I am seeing more references in discussions, books, articles, even companies, to “parenting your parents”. A quick Google search of the phrase told me there are about 7,680,00 results out on the Web. It is becoming more prevalent as a concept and even as an organizing principle for caregivers.
I have to say that I really dislike that phrase. I know it is well intentioned, but it is, frankly, degrading of our parents and of our relationship to them. I have probably even used the phrase, myself, but I hope not. If I have, I owe an apology to my own late parents.
Our parents are, were and will always be our parents. Both of mine died last year, but that does not change the relationship. Both of them needed home care, in the last couple of years in Oregon, one state north of where I live. Some of that was provided by two amazing sisters and some of it we paid for, but I know my sisters always knew who were the parents and who were the daughters.
One great posting I found on the Web on this topic is by Carol Bradley Bursack, Editor-in-Chief of ElderCarelink.com. You can follow her on Twitter at @eldercarelink1, by the way. Carol says something pretty important, in my view: “I believe strongly in the value of a person’s legacy. No matter how cruel the losses of aging, the person’s past life is not rendered null and void.”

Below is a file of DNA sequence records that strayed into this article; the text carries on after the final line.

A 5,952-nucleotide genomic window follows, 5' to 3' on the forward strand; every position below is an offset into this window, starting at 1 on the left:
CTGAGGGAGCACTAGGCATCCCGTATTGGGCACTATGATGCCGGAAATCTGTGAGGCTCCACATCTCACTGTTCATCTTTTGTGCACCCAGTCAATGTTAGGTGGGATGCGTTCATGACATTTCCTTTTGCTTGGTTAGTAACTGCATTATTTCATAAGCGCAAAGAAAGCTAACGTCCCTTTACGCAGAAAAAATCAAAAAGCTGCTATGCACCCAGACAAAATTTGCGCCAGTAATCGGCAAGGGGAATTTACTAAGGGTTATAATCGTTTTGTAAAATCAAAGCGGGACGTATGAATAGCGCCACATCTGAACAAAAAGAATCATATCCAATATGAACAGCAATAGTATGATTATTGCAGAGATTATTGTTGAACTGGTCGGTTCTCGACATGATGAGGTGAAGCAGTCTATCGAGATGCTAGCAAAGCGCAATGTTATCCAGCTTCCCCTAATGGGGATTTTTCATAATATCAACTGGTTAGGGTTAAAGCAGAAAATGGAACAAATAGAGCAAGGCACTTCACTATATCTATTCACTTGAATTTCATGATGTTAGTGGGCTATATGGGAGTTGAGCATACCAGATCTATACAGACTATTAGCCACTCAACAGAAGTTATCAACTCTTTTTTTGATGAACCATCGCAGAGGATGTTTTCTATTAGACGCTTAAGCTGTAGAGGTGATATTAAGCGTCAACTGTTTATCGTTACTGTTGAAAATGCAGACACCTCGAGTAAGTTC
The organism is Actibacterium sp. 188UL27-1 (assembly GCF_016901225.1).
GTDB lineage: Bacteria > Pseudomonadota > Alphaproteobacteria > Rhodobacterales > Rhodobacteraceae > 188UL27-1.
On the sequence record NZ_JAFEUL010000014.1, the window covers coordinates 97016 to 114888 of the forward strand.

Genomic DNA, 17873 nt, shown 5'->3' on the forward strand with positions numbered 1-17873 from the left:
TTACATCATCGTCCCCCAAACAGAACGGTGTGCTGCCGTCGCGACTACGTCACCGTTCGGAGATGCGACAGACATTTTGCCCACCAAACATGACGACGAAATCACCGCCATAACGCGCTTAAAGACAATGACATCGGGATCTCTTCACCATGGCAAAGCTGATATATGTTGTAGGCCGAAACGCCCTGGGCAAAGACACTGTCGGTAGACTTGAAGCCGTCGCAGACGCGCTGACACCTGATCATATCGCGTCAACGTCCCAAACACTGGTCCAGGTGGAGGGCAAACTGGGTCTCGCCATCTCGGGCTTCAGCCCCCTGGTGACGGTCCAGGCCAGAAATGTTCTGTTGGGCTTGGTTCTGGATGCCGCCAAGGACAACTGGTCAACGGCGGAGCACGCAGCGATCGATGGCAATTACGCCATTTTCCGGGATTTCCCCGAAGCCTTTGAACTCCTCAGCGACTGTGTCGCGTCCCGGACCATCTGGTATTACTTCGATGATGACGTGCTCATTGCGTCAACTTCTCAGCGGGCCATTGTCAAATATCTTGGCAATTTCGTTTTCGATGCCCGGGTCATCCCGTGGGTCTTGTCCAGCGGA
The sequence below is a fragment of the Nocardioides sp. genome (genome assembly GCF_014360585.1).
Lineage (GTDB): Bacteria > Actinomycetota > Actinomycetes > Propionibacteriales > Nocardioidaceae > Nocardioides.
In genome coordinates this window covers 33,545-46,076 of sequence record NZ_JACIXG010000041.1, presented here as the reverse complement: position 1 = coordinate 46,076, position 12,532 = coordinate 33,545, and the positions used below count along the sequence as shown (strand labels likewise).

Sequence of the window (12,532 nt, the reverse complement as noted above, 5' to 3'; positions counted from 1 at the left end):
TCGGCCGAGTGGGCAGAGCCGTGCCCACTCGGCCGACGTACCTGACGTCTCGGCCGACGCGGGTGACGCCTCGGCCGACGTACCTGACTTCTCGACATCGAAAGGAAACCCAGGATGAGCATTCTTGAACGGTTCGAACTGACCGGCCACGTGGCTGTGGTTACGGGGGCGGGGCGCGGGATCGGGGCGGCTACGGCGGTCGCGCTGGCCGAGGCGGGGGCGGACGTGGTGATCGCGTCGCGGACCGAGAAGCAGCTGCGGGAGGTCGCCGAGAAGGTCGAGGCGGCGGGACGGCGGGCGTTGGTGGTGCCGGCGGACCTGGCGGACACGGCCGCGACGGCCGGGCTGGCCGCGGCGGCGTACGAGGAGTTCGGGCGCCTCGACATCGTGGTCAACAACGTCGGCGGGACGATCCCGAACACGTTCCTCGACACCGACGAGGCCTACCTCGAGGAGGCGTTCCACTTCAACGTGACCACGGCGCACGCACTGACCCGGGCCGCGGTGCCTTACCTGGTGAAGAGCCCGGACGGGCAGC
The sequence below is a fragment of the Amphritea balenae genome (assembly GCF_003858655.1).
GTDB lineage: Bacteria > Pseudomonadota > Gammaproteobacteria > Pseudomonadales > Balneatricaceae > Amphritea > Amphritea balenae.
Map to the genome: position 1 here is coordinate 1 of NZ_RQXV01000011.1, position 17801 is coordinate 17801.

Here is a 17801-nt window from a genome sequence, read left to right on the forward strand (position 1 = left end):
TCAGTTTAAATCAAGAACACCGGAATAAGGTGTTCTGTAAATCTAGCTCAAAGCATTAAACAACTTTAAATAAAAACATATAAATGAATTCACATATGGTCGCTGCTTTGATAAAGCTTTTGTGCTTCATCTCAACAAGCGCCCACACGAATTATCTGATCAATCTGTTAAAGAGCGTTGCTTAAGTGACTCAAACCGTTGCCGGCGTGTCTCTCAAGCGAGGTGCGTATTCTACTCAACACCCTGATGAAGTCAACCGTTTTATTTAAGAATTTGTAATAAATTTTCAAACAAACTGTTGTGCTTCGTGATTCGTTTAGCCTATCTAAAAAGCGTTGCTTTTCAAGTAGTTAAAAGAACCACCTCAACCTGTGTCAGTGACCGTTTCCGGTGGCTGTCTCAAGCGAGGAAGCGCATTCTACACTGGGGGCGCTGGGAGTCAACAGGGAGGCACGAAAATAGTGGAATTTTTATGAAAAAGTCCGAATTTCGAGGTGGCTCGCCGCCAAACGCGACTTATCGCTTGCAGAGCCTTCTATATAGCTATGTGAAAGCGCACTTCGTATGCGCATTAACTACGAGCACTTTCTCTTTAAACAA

I absolutely agree. The lives of our elders, our parents, other peoples’ parents, are not washed away and forgotten by the fact that they may now need help with Activities of Daily Living (ADLs), regardless of the cause.
At Support For Home, we provide home care to many seniors with dementia, for example. I can remember a former surgeon and professor of medicine who had developed Alzheimer’s. His incredible career was not diminished by his illness. His daughters remained proud of what and who he was. We were proud to be part of the caregiving team for him.
So, let our parents remain our parents. The needs that develop as they age should not diminish our respect for or memory of what they did for us and others over the years.
Best wishes, Bert